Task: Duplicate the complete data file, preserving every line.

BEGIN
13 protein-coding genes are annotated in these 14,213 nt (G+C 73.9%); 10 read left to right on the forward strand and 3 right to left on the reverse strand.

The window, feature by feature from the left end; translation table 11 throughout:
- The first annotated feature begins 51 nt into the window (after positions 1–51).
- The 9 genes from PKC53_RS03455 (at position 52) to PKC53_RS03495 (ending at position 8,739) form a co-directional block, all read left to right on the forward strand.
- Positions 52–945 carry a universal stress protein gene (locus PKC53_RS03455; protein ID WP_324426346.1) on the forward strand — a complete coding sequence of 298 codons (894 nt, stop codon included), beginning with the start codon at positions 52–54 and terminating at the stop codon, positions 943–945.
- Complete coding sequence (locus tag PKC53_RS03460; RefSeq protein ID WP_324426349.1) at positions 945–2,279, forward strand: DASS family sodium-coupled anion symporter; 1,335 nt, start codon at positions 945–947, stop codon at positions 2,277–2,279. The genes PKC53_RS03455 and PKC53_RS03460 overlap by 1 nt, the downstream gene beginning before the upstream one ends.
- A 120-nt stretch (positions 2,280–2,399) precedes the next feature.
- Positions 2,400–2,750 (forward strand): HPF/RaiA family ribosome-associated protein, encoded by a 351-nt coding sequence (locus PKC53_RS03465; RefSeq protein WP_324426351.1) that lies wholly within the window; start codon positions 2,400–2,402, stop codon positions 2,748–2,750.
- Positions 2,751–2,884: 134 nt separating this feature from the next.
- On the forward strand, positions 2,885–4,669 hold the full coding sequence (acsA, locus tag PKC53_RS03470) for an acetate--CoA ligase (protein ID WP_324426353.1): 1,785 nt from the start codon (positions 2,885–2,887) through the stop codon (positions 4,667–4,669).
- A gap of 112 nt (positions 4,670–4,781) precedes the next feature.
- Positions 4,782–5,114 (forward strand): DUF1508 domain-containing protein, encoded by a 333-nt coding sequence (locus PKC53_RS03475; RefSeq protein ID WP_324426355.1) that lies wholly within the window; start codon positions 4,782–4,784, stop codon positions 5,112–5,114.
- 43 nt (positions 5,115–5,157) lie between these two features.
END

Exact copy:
13 protein-coding genes are annotated in these 14,213 nt (G+C 73.9%); 10 read left to right on the forward strand and 3 right to left on the reverse strand.

The window, feature by feature from the left end; translation table 11 throughout:
- The first annotated feature begins 51 nt into the window (after positions 1–51).
- The 9 genes from PKC53_RS03455 (at position 52) to PKC53_RS03495 (ending at position 8,739) form a co-directional block, all read left to right on the forward strand.
- Positions 52–945 carry a universal stress protein gene (locus PKC53_RS03455; protein ID WP_324426346.1) on the forward strand — a complete coding sequence of 298 codons (894 nt, stop codon included), beginning with the start codon at positions 52–54 and terminating at the stop codon, positions 943–945.
- Complete coding sequence (locus tag PKC53_RS03460; RefSeq protein ID WP_324426349.1) at positions 945–2,279, forward strand: DASS family sodium-coupled anion symporter; 1,335 nt, start codon at positions 945–947, stop codon at positions 2,277–2,279. The genes PKC53_RS03455 and PKC53_RS03460 overlap by 1 nt, the downstream gene beginning before the upstream one ends.
- A 120-nt stretch (positions 2,280–2,399) precedes the next feature.
- Positions 2,400–2,750 (forward strand): HPF/RaiA family ribosome-associated protein, encoded by a 351-nt coding sequence (locus PKC53_RS03465; RefSeq protein WP_324426351.1) that lies wholly within the window; start codon positions 2,400–2,402, stop codon positions 2,748–2,750.
- Positions 2,751–2,884: 134 nt separating this feature from the next.
- On the forward strand, positions 2,885–4,669 hold the full coding sequence (acsA, locus tag PKC53_RS03470) for an acetate--CoA ligase (protein ID WP_324426353.1): 1,785 nt from the start codon (positions 2,885–2,887) through the stop codon (positions 4,667–4,669).
- A gap of 112 nt (positions 4,670–4,781) precedes the next feature.
- Positions 4,782–5,114 (forward strand): DUF1508 domain-containing protein, encoded by a 333-nt coding sequence (locus PKC53_RS03475; RefSeq protein ID WP_324426355.1) that lies wholly within the window; start codon positions 4,782–4,784, stop codon positions 5,112–5,114.
- 43 nt (positions 5,115–5,157) lie between these two features.